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Case Studies 

Please note that these Hall of Shame nominations were written in a moment in time (most over a decade ago) and likely have since changed or even been transformed. If the above entry is now great, or still not so great, go ahead and comment below on how it has evolved or nominate it as a great place.

*Nominee 

Picnurbia

Vancouver

British Columbia

Canada

Contributed by 
Project for Public Spaces
 on 
August 13, 2015
December 22, 2017

What makes it Great?

Why it doesn't work?

During the summer of 2009, Picnurbia, an undulating 116 square meters of yellow astroturf hillocks, arrived on Vancouver’s Robson Street. Designed as a downtown alternative to out-of-town beach trips, Picnurbia acted as an extensive picnic blanket for city residents and visitors. The installation offered pedestrians a much needed gathering space in the heart of the city. Originally, the installation temporarily occupied a single lane of traffic, as its designers at Loose Affiliates, in collaboration with the municipal program Viva Vancouver, turf supplier SYNLawn, and engineering firm Fast + Epp, established the installation as a “summertime node”. The popularity of the project led public space advocates to circulate a petition to permanently close the block to all motorized traffic, which gathered 1,167 signatures in just a few weeks. Now, the 800-block of Robson shuts down to auto traffic every summer in a seasonal extension of Robson Square. Picnurbia exemplifies the positive potential of LQC in planning; initiated as a temporary activation, Picnurbia allowed city-goers to view Robson Street as a pedestrian-friendly rather than a car-prioritized site, so much so that proponents mobilized to enact long-term change in the public space by petitioning its annual closure to automobiles. The annual closure of the 800-block of Robson Street and its activation is facilitated by VIVA Vancouver, the city’s program to turn “road spaces into vibrant people spaces”.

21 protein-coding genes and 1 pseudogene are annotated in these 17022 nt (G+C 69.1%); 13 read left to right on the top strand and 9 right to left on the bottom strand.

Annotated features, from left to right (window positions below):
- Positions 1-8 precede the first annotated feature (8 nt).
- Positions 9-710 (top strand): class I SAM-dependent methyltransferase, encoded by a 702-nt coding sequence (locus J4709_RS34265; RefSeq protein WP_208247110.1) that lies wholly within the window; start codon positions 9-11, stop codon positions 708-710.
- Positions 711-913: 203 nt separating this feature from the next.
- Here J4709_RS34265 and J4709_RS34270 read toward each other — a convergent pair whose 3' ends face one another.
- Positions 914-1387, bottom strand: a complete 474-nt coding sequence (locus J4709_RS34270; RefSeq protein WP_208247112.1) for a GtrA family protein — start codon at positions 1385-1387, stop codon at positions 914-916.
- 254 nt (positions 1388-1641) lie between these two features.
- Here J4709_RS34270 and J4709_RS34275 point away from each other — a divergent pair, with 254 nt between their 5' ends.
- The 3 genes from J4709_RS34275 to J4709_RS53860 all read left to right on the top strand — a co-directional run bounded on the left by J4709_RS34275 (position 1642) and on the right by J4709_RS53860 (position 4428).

Access & Linkages

Comfort & Image

Uses & Activities

Sociability

How Light?

The installation was constructed using SYNLawn astroturf, timber, and plywood.

How Quick?

Picnurbia took a full day to completely install and lasted an entire summer.

How Cheap?

The exact cost of Picnurbia is unknown but it is estimated to have cost around $100,000.

History & Background

Related Links & Sources

Photo credits, from left: Moody Man via Flickr, City of Vancouver via Flickr, Viva Vancouver

Website: vancouver.ca/viva

Facebook: facebook.com/VivaVancouver

Twitter: @Viva_Van

Picnurbia
Picnurbia
The playful structures allow for a variety of uses
Picnurbia
Picnurbia
Robson St on a regular day
Picnurbia
Picnurbia
Picnurbia
Picnurbia

*Please note that these Hall of Shame nominations were written in a moment in time (most over a decade ago) and likely have since changed or even been transformed. If the above entry is now great, or still not so great, go ahead and comment below on how it has evolved or nominate it as a great place.

NOMINATE A PLACE

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